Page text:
But, in situations where there is limited data to inform future decision making, machine predictions are relatively poor.

To quote Donald Rumsfeld, former US Secretary of Defense:

There are known knowns. These are things we know that we know. There are known unknowns. That is to say, there are things that we know we don’t know. But there are also unknown unknowns. There are things we don’t know we don’t know.

Donald Rumsfeld, former US Secretary of Defense

Thus, for known knowns, abundant data is readily available. Accordingly, humans trust machines to do a better than them. Even so, the level of trust changes the moment we start talking about known unknowns and unknown unknowns.

With these situations, machine predictions are relatively poor because we do not have a lot of data to ingest into the prediction model.

Think of infrequent events (known unknowns) that occur once in a while, or something that has never happened before (unknown unknowns).

At least for infrequent events or happenings, humans are occasionally better at predicting with little data.

Generally so because we are good at comparison and applying prudent judgement, examining new situations and identifying other settings that are comparable to be useful in a new setting.

We are naturally wired to remember key pieces of information from the little data available or the limited associations we have had in the past.

Rather than be precise, our prediction comes with a confidence range highlighting its lack of accuracy.

Faced with unknown unknowns, both humans and machines are relatively bad at predicting their arrival.

The simple truth is that we cannot predict truly new events from past data. Look no further than the current Brexit conundrum.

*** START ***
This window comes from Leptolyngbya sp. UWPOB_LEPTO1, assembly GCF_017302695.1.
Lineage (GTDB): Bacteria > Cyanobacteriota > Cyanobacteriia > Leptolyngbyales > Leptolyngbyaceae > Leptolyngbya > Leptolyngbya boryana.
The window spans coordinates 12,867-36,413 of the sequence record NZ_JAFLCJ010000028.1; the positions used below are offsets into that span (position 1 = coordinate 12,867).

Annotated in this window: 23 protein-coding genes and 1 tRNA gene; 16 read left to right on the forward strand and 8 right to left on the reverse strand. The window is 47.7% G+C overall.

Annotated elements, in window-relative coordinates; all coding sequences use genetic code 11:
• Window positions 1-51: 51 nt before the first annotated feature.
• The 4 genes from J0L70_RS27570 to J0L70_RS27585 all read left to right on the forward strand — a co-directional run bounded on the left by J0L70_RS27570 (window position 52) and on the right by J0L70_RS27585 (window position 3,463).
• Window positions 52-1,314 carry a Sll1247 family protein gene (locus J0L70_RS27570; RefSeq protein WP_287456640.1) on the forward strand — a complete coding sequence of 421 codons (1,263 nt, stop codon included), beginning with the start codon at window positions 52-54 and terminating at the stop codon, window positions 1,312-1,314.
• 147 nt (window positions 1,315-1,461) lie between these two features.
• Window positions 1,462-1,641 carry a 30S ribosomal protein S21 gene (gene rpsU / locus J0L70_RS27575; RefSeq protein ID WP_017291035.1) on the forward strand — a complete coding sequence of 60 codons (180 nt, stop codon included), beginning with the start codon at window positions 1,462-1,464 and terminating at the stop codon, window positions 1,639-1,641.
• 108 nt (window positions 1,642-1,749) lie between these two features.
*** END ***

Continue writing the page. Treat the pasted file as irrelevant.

Nobody precisely knew the unintended consequences of the UK leaving the EU. Leavers and Remainers both speculated as to what the benefits and disadvantages of leaving the EU maybe.

Of course, nobody knows what will happen in the future but that doesn’t mean we can’t be prepared, even for the unknown unknowns.

In their book Prediction Machines: The Simple Economics of Artificial Intelligence, Ajay Agrawal, Joshua Gans, and Avi Goldfarb present an additional category of scenarios under which machines also fail to predict precisely – Unknown Knowns.

Per the trio:

Unknown knowns is when an association that appears to be strong in the past is the result of some unknown or unobserved factor that changes over time and makes predictions we thought we could make unreliable.

PREDICTION MACHINES: THE SIMPLE ECONOMICS OF ARTIFICIAL INTELLIGENCE

With unknown knowns, predictive tools appear to provide a very accurate answer, but that answer can be very incorrect, especially if the algorithms have little grasp of the decision process that created the data.

To support their point of view, the authors make reference to pricing and revenue analysis in the hotel industry, although the same viewpoint is applicable elsewhere.

In many industries, higher prices are analogous to higher sales, and vice versa.

For example, in the airline industry, airfares are low outside the peak season, and high during peak seasons (summer and festive) when travel demand is highest.

Presented with this data, and without an understanding that price movements are often a function of demand and supply factors, a simple prediction model might advocate raising different route airfares to sell more empty seats and increase revenues. Evidence of causal inference problems.

But, a human being with a solid understanding of economics concepts will immediately call attention to the fact that increasing airfares is unlikely to increase flight ticket sales.

To the machine, this is an unknown known. But to a human with knowledge of pricing and profitability analysis, this is a known unknown or maybe even a known known provided the human is able to properly model the pricing decision.

Thus, to address such shortcomings, humans should work with machines to identify the right data and appropriate data analysis models that take into consideration seasonality and other demand and supply factors to better predict revenues at different prices.

As data analytics and AI systems become more advanced and spread across industries, and up and down the value chain, companies that will progress further are those that are continually thinking of creative ways for machines to integrate and amplify human capabilities.